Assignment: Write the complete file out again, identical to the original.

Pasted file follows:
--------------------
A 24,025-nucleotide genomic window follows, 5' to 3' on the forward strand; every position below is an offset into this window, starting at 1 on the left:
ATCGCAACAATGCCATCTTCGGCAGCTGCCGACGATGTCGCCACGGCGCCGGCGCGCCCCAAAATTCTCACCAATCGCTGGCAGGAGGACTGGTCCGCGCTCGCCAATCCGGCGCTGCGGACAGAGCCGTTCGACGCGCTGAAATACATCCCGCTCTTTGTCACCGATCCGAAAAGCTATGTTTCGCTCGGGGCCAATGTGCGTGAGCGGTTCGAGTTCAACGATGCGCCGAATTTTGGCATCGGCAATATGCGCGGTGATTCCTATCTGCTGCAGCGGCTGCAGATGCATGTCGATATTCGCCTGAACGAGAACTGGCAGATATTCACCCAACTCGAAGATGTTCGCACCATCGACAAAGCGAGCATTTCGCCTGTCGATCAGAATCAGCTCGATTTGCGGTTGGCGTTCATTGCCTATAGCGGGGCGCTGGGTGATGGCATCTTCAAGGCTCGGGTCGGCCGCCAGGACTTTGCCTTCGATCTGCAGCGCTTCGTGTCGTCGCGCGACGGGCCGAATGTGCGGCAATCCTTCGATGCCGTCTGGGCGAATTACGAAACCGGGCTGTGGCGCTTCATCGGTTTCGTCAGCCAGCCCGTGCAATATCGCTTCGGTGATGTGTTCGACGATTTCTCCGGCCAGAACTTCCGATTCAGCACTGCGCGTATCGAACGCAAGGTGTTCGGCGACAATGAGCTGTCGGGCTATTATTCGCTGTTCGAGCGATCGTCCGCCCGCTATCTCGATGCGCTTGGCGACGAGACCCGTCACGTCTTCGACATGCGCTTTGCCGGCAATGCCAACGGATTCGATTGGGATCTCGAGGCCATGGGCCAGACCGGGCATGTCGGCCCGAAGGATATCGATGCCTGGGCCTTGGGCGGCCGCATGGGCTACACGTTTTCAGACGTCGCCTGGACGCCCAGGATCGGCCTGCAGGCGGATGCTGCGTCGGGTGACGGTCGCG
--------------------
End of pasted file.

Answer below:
A 24,025-nucleotide genomic window follows, 5' to 3' on the forward strand; every position below is an offset into this window, starting at 1 on the left:
ATCGCAACAATGCCATCTTCGGCAGCTGCCGACGATGTCGCCACGGCGCCGGCGCGCCCCAAAATTCTCACCAATCGCTGGCAGGAGGACTGGTCCGCGCTCGCCAATCCGGCGCTGCGGACAGAGCCGTTCGACGCGCTGAAATACATCCCGCTCTTTGTCACCGATCCGAAAAGCTATGTTTCGCTCGGGGCCAATGTGCGTGAGCGGTTCGAGTTCAACGATGCGCCGAATTTTGGCATCGGCAATATGCGCGGTGATTCCTATCTGCTGCAGCGGCTGCAGATGCATGTCGATATTCGCCTGAACGAGAACTGGCAGATATTCACCCAACTCGAAGATGTTCGCACCATCGACAAAGCGAGCATTTCGCCTGTCGATCAGAATCAGCTCGATTTGCGGTTGGCGTTCATTGCCTATAGCGGGGCGCTGGGTGATGGCATCTTCAAGGCTCGGGTCGGCCGCCAGGACTTTGCCTTCGATCTGCAGCGCTTCGTGTCGTCGCGCGACGGGCCGAATGTGCGGCAATCCTTCGATGCCGTCTGGGCGAATTACGAAACCGGGCTGTGGCGCTTCATCGGTTTCGTCAGCCAGCCCGTGCAATATCGCTTCGGTGATGTGTTCGACGATTTCTCCGGCCAGAACTTCCGATTCAGCACTGCGCGTATCGAACGCAAGGTGTTCGGCGACAATGAGCTGTCGGGCTATTATTCGCTGTTCGAGCGATCGTCCGCCCGCTATCTCGATGCGCTTGGCGACGAGACCCGTCACGTCTTCGACATGCGCTTTGCCGGCAATGCCAACGGATTCGATTGGGATCTCGAGGCCATGGGCCAGACCGGGCATGTCGGCCCGAAGGATATCGATGCCTGGGCCTTGGGCGGCCGCATGGGCTACACGTTTTCAGACGTCGCCTGGACGCCCAGGATCGGCCTGCAGGCGGATGCTGCGTCGGGTGACGGTCGCG